§ 2A:58D-2. Definitions relative to invasion of privacy relative to first responders; violation, penalty; liability, civil action, damages

a. As used in this section:

“Disclose” means to sell, manufacture, give, provide, lend, trade, mail, deliver, transfer, publish, distribute, circulate, disseminate, present, exhibit, advertise, or offer.

“First responder” means a law enforcement officer, paid or volunteer firefighter, paid or volunteer member of a duly incorporated first aid, emergency, ambulance, or rescue squad association, or any other individual who, in the course of his employment, is dispatched to the scene of a motor vehicle accident or other emergency situation for the purpose of providing medical care or other assistance.

b. A first responder who is dispatched to or is otherwise present at the scene of a motor vehicle accident or other emergency situation, for the purpose of providing medical care or other assistance, shall not photograph, film, videotape, record, or otherwise reproduce in any manner, the image of a person being provided medical care or other assistance, except in accordance with applicable rules, regulations, or operating procedures of the agency employing the first responder.

c. A first responder shall not disclose any photograph, film, videotape, record, or other reproduction of the image of a person being provided medical care or other assistance at the scene of a motor vehicle accident or other emergency situation without the prior written consent of the person, or the person’s next-of-kin if the person cannot provide consent, unless that disclosure was for a legitimate law enforcement, public safety, health care, or insurance purpose or pursuant to a court order.

d. A person who knowingly violates the provisions of subsection c. of this section shall be guilty of a disorderly persons offense.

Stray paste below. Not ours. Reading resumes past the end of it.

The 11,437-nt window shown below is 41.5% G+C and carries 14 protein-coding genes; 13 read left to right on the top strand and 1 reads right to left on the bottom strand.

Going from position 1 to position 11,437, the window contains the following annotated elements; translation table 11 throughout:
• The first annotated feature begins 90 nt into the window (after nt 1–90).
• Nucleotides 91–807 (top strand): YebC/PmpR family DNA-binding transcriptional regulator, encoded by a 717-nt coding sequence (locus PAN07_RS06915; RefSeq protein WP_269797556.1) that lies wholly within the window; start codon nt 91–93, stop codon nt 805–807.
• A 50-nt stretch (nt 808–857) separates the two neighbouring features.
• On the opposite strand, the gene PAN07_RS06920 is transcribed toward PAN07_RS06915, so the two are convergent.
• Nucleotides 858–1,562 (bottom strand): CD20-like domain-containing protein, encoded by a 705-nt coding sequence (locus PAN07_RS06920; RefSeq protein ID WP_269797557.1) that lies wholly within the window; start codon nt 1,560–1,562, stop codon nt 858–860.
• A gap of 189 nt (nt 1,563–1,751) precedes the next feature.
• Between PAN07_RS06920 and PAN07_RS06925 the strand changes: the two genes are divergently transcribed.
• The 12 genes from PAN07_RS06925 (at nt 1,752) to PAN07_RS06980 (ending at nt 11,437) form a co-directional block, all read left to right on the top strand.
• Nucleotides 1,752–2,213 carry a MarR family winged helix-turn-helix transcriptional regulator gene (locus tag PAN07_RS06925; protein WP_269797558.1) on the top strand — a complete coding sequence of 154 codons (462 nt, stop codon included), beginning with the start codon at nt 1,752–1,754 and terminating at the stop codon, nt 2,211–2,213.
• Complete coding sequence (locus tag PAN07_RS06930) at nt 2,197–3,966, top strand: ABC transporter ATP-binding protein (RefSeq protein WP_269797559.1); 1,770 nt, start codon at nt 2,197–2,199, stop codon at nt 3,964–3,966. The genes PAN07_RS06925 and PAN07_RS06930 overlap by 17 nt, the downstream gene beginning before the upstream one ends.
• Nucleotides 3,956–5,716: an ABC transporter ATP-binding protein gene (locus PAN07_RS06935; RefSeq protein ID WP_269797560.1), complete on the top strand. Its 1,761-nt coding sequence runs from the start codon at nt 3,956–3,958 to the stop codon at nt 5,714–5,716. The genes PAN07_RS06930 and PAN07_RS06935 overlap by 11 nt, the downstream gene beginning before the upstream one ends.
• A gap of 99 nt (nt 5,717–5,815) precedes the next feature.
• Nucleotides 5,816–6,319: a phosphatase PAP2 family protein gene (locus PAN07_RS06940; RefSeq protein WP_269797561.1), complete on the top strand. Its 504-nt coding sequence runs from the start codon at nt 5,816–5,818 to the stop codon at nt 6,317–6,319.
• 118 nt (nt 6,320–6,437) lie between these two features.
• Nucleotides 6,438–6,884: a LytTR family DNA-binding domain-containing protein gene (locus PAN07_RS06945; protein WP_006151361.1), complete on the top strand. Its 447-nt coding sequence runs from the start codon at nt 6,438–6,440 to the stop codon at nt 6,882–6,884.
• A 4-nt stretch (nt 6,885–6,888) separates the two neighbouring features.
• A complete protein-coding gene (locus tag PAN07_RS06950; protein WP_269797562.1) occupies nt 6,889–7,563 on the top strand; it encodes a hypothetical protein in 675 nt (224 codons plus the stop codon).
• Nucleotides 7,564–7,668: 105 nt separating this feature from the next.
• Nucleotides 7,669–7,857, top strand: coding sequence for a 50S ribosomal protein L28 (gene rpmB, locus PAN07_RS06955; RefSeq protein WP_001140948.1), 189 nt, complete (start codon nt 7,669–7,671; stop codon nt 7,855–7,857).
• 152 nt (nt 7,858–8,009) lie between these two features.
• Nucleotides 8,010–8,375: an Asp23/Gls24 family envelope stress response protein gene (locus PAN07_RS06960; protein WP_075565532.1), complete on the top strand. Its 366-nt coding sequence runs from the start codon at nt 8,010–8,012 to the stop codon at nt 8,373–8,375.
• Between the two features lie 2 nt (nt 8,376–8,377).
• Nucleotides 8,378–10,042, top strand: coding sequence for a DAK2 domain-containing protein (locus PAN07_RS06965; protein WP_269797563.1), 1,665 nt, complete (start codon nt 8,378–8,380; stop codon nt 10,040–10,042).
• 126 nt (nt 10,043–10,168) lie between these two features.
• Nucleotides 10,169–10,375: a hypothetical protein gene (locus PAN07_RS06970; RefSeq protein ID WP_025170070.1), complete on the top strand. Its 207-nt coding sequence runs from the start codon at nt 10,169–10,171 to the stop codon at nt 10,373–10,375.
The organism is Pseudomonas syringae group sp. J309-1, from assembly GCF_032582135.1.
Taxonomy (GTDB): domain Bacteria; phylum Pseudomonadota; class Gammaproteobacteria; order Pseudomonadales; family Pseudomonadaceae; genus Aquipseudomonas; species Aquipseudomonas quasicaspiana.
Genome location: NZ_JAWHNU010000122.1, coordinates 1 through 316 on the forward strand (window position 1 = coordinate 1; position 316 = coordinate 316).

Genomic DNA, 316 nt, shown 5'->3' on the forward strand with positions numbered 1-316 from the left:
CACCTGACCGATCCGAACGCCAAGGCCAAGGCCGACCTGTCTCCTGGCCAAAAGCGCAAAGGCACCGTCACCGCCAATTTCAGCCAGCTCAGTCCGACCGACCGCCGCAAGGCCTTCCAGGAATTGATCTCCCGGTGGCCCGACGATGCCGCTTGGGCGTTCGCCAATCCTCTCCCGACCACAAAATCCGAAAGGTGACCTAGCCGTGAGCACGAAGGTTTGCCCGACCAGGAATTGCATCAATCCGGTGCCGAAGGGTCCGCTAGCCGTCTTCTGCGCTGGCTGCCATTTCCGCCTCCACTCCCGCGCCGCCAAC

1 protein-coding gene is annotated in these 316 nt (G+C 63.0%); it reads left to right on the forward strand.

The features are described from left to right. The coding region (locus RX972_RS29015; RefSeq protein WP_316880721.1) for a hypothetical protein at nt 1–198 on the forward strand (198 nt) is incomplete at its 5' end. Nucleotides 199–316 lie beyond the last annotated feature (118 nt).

e. In addition to any other right of action or recovery otherwise available under the laws of this State, a first responder who knowingly violates the provisions of subsection b. or c. of this section shall be liable to the person whose image was taken or disclosed, who may bring a civil action in the Superior Court.

The court may award:

actual damages, but not less than liquidated damages computed at the rate of $1,000 for each violation of this act;

punitive damages upon proof of willful or reckless disregard of the law;

reasonable attorney’s fees and other litigation costs reasonably incurred; and

such other preliminary and equitable relief as the court determines to be appropriate.

If this topic is of concern to you, please consider attending the upcoming program: Drafting and Implementing an Effective Digital imagery Policy for Fire Departments. It will be held as a webinar on January 13, 2021 from 1:00PM to 4:00PM Eastern, followed by an optional Zoom meeting. For more information CLICK HERE.

The program will cover these laws, the key cases that led to the laws, and lessons learned that will help you develop a sound and reasonable digital imagery policy for your organization.

About Curt Varone

Curt Varone has over 40 years of fire service experience and 30 as a practicing attorney licensed in both Rhode Island and Maine. His background includes 29 years as a career firefighter in Providence (retiring as a Deputy Assistant Chief), as well as volunteer and paid on call experience. He is the author of two books: Legal Considerations for Fire and Emergency Services, (2006, 2nd ed. 2011, 3rd ed. 2014) and Fire Officer's Legal Handbook (2007), and is a contributing editor for Firehouse Magazine writing the Fire Law column.